In the session we will also briefly discuss the ‘Smartphone brain scanner’ — a low-cost portable cognitive measuring device that can be used to continuously monitor and record the electrical activity (EEG) along the scalp in order to determine different states of brain activity in everyday natural settings. The system uses an off-the- shelf low-cost wireless Emotiv EPOC neuroheadset with 14 electrodes, which is connected wirelessly to a smartphone. The smartphone receives the EEG data with a sampling rate of 128 Hz and software on the smartphone then performs a complex real-time analysis in order to do brain state decoding.
Please join us to discuss these topics, and bring your questions and engaged minds!
Nick Winter has done some dedicated testing of the effect of different interventions on his cognitive function. He discovered that butter had an unexpected impact on his mental performance, while things like cutting out gluten had no effect. In the video below, Nick gives an entertaining and informative talk about his experimental design and what he has learned so far. (Filmed by the Bay Area QS Show&Tell meetup group.)
Many people think the Quantified Self mostly involves physical metrics: heart rate, sleep, diet, etc. but what about what goes on in our brains? Can we quantify that? There have been several inspiring Quantified Self talks about tracking learning and memory. This post will collect all them into one place, along with good resources for further exploration.
Memorization is only a small part of learning, but it in many circumstances it is unavoidable. There is an ideal moment to practice what you want to memorize. Practice too soon and you waste your time. Practice too late and you’ve forgotten the material and have to relearn it. The right time to practice is just at the moment you’re about to forget. If you are using a computer to practice, a spaced repetition program can predict when you are likely to forget an item, and schedule it on the right day.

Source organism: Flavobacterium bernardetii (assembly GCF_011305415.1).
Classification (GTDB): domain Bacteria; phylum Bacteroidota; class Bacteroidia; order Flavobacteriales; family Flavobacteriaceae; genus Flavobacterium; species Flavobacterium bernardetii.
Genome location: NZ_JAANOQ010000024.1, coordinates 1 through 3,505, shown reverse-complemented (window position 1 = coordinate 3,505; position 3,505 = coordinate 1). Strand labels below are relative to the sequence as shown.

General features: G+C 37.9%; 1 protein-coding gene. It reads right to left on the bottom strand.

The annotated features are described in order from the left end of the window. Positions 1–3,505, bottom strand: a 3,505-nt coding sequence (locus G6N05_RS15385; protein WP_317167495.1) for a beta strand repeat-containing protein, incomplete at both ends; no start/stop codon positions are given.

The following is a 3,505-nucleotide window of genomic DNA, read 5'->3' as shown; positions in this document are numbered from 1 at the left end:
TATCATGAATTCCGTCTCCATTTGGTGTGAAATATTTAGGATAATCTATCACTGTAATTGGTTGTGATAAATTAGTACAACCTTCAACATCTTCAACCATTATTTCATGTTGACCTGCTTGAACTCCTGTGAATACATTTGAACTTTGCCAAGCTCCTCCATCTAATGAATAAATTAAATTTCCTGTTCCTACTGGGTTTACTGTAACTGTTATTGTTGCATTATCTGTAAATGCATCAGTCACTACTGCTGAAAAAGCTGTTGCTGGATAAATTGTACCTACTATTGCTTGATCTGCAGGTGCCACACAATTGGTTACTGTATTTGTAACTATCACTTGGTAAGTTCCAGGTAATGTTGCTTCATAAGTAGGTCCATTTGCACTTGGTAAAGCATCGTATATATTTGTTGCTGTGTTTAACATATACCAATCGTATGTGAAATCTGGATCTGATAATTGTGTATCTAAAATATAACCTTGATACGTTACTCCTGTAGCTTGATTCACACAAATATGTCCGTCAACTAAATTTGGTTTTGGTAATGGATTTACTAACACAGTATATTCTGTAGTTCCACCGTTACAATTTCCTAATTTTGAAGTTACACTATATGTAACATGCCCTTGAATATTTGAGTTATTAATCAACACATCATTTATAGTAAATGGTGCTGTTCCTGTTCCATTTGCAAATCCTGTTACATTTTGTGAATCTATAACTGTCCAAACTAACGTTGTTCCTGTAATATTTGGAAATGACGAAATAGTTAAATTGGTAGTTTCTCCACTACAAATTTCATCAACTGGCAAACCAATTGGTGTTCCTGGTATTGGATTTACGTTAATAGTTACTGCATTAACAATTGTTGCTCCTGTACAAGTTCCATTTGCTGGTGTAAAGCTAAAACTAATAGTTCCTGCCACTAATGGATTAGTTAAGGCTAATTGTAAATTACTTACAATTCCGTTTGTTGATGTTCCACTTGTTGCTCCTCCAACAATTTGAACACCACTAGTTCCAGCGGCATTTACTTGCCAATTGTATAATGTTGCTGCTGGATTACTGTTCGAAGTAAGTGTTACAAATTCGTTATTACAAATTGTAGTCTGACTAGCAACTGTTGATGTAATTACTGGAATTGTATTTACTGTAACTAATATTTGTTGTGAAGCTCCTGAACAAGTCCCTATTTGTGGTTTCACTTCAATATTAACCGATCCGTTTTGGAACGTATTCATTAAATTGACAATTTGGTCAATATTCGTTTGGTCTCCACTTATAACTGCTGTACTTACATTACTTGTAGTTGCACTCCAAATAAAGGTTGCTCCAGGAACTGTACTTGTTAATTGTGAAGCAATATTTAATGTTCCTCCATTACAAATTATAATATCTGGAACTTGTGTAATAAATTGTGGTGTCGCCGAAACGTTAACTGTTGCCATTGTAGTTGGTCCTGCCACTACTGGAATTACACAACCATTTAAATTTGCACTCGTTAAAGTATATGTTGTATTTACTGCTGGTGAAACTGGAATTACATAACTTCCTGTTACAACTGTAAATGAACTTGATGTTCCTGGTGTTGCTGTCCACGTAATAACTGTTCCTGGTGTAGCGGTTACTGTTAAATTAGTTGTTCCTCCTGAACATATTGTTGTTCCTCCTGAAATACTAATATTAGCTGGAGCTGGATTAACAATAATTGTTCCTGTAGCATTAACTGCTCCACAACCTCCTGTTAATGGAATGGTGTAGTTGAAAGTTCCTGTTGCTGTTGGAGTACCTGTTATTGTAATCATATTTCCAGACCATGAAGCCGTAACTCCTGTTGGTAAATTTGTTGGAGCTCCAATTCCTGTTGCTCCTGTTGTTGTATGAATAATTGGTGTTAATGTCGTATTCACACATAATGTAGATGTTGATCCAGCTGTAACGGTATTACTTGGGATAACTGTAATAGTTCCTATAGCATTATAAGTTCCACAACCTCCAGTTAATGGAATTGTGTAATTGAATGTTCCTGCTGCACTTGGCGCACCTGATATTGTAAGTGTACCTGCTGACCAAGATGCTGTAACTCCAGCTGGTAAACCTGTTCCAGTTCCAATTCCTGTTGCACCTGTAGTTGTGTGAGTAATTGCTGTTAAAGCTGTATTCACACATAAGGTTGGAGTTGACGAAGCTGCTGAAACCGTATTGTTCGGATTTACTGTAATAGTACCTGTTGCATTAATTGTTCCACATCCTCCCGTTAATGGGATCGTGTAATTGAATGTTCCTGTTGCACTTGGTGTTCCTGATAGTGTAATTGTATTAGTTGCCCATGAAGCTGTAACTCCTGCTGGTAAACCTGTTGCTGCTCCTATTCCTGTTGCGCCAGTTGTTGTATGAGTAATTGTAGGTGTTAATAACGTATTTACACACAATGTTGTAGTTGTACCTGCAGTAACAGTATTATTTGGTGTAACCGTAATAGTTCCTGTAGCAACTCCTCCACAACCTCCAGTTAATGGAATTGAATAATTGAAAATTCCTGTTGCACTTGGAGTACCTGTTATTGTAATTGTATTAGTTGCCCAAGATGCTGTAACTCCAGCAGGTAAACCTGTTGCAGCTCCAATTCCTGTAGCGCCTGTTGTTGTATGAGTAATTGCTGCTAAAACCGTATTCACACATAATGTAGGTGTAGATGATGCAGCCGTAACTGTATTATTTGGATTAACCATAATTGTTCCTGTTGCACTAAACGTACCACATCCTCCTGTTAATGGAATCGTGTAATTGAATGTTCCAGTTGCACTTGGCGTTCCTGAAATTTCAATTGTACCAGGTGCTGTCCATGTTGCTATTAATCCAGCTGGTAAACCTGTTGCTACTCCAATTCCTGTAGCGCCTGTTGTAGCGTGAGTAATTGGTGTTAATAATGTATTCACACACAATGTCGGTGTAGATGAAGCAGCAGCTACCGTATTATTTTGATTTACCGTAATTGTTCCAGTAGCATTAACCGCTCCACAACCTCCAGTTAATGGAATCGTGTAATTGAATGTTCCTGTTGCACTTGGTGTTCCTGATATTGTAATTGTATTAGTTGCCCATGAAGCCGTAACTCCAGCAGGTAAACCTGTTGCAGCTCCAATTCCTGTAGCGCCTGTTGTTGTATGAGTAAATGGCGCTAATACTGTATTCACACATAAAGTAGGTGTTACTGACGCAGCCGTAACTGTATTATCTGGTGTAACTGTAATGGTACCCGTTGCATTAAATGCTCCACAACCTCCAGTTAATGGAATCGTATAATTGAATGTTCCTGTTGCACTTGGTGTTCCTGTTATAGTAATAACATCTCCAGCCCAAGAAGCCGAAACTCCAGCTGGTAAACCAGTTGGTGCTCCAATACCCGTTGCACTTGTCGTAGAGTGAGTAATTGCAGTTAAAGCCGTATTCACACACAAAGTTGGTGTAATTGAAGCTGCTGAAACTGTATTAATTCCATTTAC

In this graph, you can see how successive reminders change the shape of the forgetting curve, a pattern in our mental life that was first discovered by one of the great modern self-trackers, Hermann Ebbinghaus. With each well-timed practice, you extend the time before your next practice. Spaced repetition software tracks your practice history, and schedules each review at the right time.
Convenient tools to take advantage of fast memorization techniques have been around since Piotr Wozniak began developing his Supermemo software in the early 1980s. (I wrote a profile of Wozniak for Wired in 2008, which is cited in some of these talks.) Many of us in the Quantified Self use spaced repetition. We’ve put together this page to list resources, share experiences, and invite comments and questions. We hope you find it useful. If you do, please contribute some knowledge or questions to the comments.
Nicholas Manolakos is a programmer and avid reader who has been self-tracking for twenty years. He’s recently been improving his left-right body balance, and can write proficiently with both hands now. In the video below, he talks about many of his experiments, including optimizing cognitive performance, managing anxiety, introducing complexity, dietary experiments and fasting – interestingly, one of the things he discovered is that fasting and giving blood improved his cognitive performance. (Filmed by the Toronto QS Show&Tell meetup group.)